Tuesday, 17 January 2012

"Rusty Rocks" by RUSTY YORK. A Review Of The 2004 CD Compilation By Bear Family.

"…Sugaree…You Know I Love You So…"

Released on Bear Family BCD 16543 AR, "Rusty Rocks" is a 28-track CD compilation featuring his recordings between 1957 and 1964.
It's part of Bear Family's "Rocks" Series - which in April 2004 had only 5 other releases - but now in January 2012 sports 42 - and rising (see list below and other titles reviewed).

It comes in Bear Family's now standard packaging for this series – a 3-way foldout card digipak containing a detachable oversized booklet inside (52 pages for this issue). Pages 2 to 33 feature an in-depth essay on Charles Edward York (his real name) by noted writer and musicologist COLIN ESCOTT, Pages 35 to 40 show photos from Rusty’s own 'Scrapbook' - while Pages 41 to 50 have a full Discography on all 28 recordings (and more) by Bear's own RICHARD WEIZE. The text throughout is peppered with trade adverts from Billboard and Cashbox, black and white and colour photos of Rusty in the USA and Europe as well as reviews and posters for Dick Clark Shows in Hollywood and Michigan. It’s the usual classy act from Bear.

And then of course there's the great sound courtesy of JURGEN CRASSER. I’ve raved about his mastering work before (see my TAG for him and reviews for the astonishing "Blowing The Fuse" series (16 compilations) and the "Sweet Soul Music" series (10 discs). Musically it's Rock'n'Roll and Rockabilly with a little Pop on the later Sixties stuff, but it sounds great - full of atmosphere, echo and life.

TRACK LIST:
1. Sugaree
2. Sweet Love
3. The Girl Can't Help It
4. Mean Woman Blues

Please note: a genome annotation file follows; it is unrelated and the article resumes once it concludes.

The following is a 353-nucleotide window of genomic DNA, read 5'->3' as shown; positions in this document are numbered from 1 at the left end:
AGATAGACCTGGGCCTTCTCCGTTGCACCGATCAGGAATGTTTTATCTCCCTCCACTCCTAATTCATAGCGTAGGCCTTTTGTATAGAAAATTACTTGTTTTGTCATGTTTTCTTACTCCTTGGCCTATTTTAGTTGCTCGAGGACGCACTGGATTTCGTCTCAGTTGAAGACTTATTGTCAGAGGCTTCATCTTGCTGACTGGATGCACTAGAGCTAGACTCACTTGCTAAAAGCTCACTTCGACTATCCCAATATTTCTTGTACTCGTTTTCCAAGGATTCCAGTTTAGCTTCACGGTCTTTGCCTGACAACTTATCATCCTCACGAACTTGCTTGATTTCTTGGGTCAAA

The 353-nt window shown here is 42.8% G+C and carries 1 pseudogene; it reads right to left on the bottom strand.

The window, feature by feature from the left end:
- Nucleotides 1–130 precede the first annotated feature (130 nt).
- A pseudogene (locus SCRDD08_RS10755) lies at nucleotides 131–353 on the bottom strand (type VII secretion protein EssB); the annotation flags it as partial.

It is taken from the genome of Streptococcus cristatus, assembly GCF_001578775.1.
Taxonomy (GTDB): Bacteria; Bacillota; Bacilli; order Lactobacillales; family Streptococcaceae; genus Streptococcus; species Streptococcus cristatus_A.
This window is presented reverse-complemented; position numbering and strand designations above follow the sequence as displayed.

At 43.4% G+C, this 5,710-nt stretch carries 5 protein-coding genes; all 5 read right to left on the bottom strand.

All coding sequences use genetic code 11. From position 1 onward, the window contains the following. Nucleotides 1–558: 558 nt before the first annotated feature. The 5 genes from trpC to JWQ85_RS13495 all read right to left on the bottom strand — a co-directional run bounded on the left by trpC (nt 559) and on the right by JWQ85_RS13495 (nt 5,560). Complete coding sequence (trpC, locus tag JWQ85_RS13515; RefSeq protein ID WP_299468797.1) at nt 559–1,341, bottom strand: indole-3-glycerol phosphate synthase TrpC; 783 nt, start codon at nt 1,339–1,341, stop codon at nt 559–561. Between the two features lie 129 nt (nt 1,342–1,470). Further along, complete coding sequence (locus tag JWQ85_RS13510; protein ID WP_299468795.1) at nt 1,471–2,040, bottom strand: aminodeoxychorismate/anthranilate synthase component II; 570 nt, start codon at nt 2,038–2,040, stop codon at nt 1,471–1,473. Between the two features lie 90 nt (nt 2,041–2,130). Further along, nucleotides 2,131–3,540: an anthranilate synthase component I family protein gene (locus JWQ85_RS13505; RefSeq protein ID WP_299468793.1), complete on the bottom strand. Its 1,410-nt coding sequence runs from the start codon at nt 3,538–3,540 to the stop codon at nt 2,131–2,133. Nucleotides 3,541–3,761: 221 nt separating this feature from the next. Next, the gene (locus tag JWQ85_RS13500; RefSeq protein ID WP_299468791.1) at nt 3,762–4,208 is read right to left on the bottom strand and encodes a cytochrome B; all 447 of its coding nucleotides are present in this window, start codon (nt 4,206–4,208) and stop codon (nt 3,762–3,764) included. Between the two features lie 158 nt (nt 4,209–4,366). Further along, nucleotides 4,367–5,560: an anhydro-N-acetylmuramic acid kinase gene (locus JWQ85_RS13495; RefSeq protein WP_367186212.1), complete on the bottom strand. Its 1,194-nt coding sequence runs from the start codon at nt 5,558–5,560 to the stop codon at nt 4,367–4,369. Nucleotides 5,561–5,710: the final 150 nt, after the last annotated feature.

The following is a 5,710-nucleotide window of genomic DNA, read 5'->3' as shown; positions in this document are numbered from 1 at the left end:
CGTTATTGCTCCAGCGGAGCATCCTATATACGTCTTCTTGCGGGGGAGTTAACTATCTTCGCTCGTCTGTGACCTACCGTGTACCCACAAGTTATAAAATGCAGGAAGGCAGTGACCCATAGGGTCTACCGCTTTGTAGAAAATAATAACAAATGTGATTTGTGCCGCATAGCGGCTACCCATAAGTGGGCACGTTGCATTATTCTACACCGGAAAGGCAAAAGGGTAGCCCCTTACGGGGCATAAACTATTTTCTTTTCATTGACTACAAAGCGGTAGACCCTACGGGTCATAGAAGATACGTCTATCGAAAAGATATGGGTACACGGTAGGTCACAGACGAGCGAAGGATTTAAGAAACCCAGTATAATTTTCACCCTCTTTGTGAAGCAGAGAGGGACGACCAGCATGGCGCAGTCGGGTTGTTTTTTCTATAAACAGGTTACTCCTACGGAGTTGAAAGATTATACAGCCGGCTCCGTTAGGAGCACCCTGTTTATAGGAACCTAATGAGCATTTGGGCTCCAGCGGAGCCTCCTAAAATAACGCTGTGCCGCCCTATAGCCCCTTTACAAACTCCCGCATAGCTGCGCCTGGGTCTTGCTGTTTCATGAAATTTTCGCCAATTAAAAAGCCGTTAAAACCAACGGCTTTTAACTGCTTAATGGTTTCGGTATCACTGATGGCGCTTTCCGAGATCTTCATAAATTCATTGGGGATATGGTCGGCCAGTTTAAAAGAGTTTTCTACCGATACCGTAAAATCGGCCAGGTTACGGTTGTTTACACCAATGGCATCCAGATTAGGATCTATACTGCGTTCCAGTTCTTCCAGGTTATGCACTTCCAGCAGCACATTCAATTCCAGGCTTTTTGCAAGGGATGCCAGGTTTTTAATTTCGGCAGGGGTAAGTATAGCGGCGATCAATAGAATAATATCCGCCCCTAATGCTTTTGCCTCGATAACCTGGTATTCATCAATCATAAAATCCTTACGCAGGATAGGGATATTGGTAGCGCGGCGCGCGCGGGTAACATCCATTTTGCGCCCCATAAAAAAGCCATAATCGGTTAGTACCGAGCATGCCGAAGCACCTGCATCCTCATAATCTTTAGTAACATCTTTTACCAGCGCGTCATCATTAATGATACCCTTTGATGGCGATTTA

5. Peggy Sue
6. Great Balls Of Fire
7. Shake 'Em Up Baby
8. Red Rooster (Instrumental)
9. Sweet Talk
10. Peggy Sue (2)
11. Sadie Mae
12. Tore Up Over You
13. Tremblin'
14. Love Struck
15. La Dee Dah (Duet with BONNIE LOU]
16. Cajun Blues/Frosty (Instrumental)
17. Goodnight Cincinnati, Good Morning Tennessee
18. Sweet Love (2)
19. You'd Better Leave My Baby Alone
20. Baby What You Want Me to Do See [as BILL STAMPER]
21. Don't Do It
22. One, One, One, Wonderful (Instrumental)
23. Molly Darlin' [as BILL STAMPER]
24. Tremblin' (Alternate)
25. Tore Up Over You (Alternate)
26. The Girl Can't Help It (2)
27. A Fallen Star
28. Margaret Ann

Tracks 1, 2, 3, 7, 10, 11, 22, 23 and 24 are from the 1979 vinyl album "Rusty York: Rock And Roll Memories" on Jewel JRC 917

Tracks 4, 5, 6, 12, 16, 18, 19, 25, 26, 27, 28 are from a 1994 CD compilation called "Cincinnati Fireball" on Gee Dee 270 103

Tracks 24 and 25 are 'Alternate Takes' of "Tremblin'" and "Tore Up" and are PREVIOUSLY UNRELEASED

The other tracks (and some above) are either 7” single releases or from rare US compilations – and many are seeing the CD light of day for the first time.